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Ontario man making masks specifically for the hearing impaired

“It covers your nose, your mouth but it leaves you space to lip read, do the lip reading”

Max Cucchiella has been making masks in his home since the pandemic began, but recently he saw the need to help a specific community.

“Now we’re creating masks for the hearing impaired,” he tells CTV News Toronto. 

Cucchiella has been busy creating a specially designed mask made out of cotton, with a clear vinyl insert. 

“It covers your nose, your mouth but it leaves you space to lip read, do the lip reading,” he explains. “Before, they couldn’t see anybody’s lips or anything. So now they’re actually again being able to communicate with society.”

The Mississauga man admits that he did not realize initially how masks that cover the nose and mouth would create a communication barrier for those who are hearing impaired. 

“I thought it was always hand signs, it wasn’t lip reading,” Cucchiella says. “But they do a combination of hand signs and lip reading. When we took our lips away from them in these masks, it changed their world. And now hopefully we can bring it back.”

When the pandemic began, Cucchiella put his construction company on hold and started The Como Foundation – in an effort to get PPE to those who need it. It was through that organization that he was contacted by the Bob Rumball Home for the Deaf in Barrie. Those working at the home were looking for masks that could help their staff and residents who are hearing impaired.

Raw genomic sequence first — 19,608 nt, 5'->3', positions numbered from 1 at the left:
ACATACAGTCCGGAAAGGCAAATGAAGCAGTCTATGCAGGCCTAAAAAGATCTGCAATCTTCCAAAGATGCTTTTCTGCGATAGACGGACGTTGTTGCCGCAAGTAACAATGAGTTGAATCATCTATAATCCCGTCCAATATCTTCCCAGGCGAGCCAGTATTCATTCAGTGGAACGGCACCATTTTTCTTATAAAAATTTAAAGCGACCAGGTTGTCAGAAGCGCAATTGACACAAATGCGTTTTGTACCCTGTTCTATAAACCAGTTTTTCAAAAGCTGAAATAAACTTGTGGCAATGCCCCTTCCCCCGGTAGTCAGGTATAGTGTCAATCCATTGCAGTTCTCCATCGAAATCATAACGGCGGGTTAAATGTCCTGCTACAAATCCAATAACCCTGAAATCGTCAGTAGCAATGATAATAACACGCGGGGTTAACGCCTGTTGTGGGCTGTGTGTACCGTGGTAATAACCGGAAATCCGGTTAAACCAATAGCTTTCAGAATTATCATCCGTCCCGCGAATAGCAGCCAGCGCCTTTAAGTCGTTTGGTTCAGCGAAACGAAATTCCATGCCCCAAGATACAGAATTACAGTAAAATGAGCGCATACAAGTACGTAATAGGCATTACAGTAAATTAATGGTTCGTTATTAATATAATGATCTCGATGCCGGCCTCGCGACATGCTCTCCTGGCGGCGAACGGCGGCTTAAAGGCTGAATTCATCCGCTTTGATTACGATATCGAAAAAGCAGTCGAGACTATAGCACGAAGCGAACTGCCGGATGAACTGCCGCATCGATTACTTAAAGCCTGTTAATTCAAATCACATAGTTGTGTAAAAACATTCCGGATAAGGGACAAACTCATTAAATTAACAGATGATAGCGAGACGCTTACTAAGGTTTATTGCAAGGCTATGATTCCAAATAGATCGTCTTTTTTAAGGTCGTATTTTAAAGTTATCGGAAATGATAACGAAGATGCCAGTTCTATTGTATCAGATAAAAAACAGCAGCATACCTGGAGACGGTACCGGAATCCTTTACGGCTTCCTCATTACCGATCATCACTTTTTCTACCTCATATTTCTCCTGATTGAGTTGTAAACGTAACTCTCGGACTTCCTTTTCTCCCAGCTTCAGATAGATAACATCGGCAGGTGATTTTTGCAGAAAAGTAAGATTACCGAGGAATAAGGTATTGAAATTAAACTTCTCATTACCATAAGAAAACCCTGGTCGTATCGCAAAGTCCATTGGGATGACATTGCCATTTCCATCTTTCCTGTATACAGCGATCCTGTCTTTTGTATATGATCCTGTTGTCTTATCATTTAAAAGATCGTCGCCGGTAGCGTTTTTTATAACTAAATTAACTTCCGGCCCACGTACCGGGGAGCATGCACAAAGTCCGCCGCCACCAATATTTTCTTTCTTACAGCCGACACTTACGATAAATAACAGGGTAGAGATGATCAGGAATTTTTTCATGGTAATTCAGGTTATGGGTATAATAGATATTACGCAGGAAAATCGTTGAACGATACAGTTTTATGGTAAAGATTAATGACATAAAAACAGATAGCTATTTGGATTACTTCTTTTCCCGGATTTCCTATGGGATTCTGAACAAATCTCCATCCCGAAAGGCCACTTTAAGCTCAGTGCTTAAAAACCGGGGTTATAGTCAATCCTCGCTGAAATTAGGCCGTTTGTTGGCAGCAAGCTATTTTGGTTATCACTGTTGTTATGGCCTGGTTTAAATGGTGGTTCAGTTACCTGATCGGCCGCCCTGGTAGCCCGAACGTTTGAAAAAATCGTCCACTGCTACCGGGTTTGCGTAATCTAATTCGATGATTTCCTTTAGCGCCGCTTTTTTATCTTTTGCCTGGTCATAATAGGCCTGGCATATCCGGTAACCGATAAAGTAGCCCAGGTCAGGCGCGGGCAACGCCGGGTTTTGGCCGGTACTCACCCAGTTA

“So in sign language, people aren’t able to see the facial expressions, they don’t know if someone’s happy, because if they are, that you will see from the expression,” explains Shirley Cassel, administrator at Bob Rumball.

The Como Foundation has since made donations to Silent Voice in Toronto, and to Ernest C. Drury School for the Deaf in Milton. 

“They had 12 graduates and we donated a book from Dr. Seuss, and we also gave them masks,” says Cucchiella. “My wife found out their school colour, so we got a fabric that matched their school colour and created it for them.”

Cucchiella and his family sew and iron the masks at home, and have made about 5,000 of them to date. He says those who are hearing impaired have been grateful to receive them. 

“It kind of opened up some new doors for them during this pandemic. Once they were able to start lip reading, at least amongst each other, it was like wow, it was a different world.” 

The Como Foundation continues to receive requests for the masks from all over the world, and are looking to increase production in the weeks to come. 

“We want to give everybody the opportunity to actually be safe and communicate with everybody in a safe manner,” says Cucchiella. 

CTVnews.ca

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